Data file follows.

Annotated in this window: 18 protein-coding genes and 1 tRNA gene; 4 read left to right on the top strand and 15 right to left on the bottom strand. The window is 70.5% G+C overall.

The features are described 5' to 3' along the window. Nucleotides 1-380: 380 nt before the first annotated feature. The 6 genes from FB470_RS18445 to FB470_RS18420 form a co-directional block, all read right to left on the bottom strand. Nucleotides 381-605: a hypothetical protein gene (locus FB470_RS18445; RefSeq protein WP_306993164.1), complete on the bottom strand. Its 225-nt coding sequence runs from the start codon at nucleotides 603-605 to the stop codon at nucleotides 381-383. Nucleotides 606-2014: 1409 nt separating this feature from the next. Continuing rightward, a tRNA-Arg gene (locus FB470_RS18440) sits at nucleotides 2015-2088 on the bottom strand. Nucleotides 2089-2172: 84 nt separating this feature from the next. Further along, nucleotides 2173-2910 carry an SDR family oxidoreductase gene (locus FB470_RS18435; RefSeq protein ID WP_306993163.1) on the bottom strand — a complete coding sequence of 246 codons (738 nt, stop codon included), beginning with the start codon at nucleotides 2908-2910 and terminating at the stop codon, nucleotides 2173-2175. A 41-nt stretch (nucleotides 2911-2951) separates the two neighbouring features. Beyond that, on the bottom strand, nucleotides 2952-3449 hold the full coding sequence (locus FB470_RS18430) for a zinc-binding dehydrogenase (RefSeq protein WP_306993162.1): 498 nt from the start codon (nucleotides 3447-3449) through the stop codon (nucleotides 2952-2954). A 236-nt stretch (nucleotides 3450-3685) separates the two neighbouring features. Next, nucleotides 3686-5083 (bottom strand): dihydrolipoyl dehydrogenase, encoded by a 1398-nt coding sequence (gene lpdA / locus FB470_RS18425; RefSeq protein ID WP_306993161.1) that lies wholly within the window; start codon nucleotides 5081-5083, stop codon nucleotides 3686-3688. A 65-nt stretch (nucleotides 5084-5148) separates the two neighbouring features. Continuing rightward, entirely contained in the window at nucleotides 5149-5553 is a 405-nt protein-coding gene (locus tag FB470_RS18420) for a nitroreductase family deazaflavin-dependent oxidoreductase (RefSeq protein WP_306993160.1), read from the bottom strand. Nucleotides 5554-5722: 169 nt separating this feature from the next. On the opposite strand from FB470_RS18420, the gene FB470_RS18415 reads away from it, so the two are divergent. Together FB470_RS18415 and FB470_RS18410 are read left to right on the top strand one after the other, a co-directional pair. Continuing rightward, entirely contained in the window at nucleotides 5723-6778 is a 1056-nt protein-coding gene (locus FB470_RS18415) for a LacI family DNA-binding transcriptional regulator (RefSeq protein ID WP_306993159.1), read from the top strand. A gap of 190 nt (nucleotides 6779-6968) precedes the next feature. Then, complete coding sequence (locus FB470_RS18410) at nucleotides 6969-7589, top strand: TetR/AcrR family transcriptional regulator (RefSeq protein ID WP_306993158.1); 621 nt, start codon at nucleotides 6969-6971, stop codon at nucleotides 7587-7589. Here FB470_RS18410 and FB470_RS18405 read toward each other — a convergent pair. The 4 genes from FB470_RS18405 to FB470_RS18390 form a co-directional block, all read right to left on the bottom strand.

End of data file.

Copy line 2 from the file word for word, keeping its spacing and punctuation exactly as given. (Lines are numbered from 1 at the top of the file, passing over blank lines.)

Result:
The features are described 5' to 3' along the window. Nucleotides 1-380: 380 nt before the first annotated feature. The 6 genes from FB470_RS18445 to FB470_RS18420 form a co-directional block, all read right to left on the bottom strand. Nucleotides 381-605: a hypothetical protein gene (locus FB470_RS18445; RefSeq protein WP_306993164.1), complete on the bottom strand. Its 225-nt coding sequence runs from the start codon at nucleotides 603-605 to the stop codon at nucleotides 381-383. Nucleotides 606-2014: 1409 nt separating this feature from the next. Continuing rightward, a tRNA-Arg gene (locus FB470_RS18440) sits at nucleotides 2015-2088 on the bottom strand. Nucleotides 2089-2172: 84 nt separating this feature from the next. Further along, nucleotides 2173-2910 carry an SDR family oxidoreductase gene (locus FB470_RS18435; RefSeq protein ID WP_306993163.1) on the bottom strand — a complete coding sequence of 246 codons (738 nt, stop codon included), beginning with the start codon at nucleotides 2908-2910 and terminating at the stop codon, nucleotides 2173-2175. A 41-nt stretch (nucleotides 2911-2951) separates the two neighbouring features. Beyond that, on the bottom strand, nucleotides 2952-3449 hold the full coding sequence (locus FB470_RS18430) for a zinc-binding dehydrogenase (RefSeq protein WP_306993162.1): 498 nt from the start codon (nucleotides 3447-3449) through the stop codon (nucleotides 2952-2954). A 236-nt stretch (nucleotides 3450-3685) separates the two neighbouring features. Next, nucleotides 3686-5083 (bottom strand): dihydrolipoyl dehydrogenase, encoded by a 1398-nt coding sequence (gene lpdA / locus FB470_RS18425; RefSeq protein ID WP_306993161.1) that lies wholly within the window; start codon nucleotides 5081-5083, stop codon nucleotides 3686-3688. A 65-nt stretch (nucleotides 5084-5148) separates the two neighbouring features. Continuing rightward, entirely contained in the window at nucleotides 5149-5553 is a 405-nt protein-coding gene (locus tag FB470_RS18420) for a nitroreductase family deazaflavin-dependent oxidoreductase (RefSeq protein WP_306993160.1), read from the bottom strand. Nucleotides 5554-5722: 169 nt separating this feature from the next. On the opposite strand from FB470_RS18420, the gene FB470_RS18415 reads away from it, so the two are divergent. Together FB470_RS18415 and FB470_RS18410 are read left to right on the top strand one after the other, a co-directional pair. Continuing rightward, entirely contained in the window at nucleotides 5723-6778 is a 1056-nt protein-coding gene (locus FB470_RS18415) for a LacI family DNA-binding transcriptional regulator (RefSeq protein ID WP_306993159.1), read from the top strand. A gap of 190 nt (nucleotides 6779-6968) precedes the next feature. Then, complete coding sequence (locus FB470_RS18410) at nucleotides 6969-7589, top strand: TetR/AcrR family transcriptional regulator (RefSeq protein ID WP_306993158.1); 621 nt, start codon at nucleotides 6969-6971, stop codon at nucleotides 7587-7589. Here FB470_RS18410 and FB470_RS18405 read toward each other — a convergent pair. The 4 genes from FB470_RS18405 to FB470_RS18390 form a co-directional block, all read right to left on the bottom strand.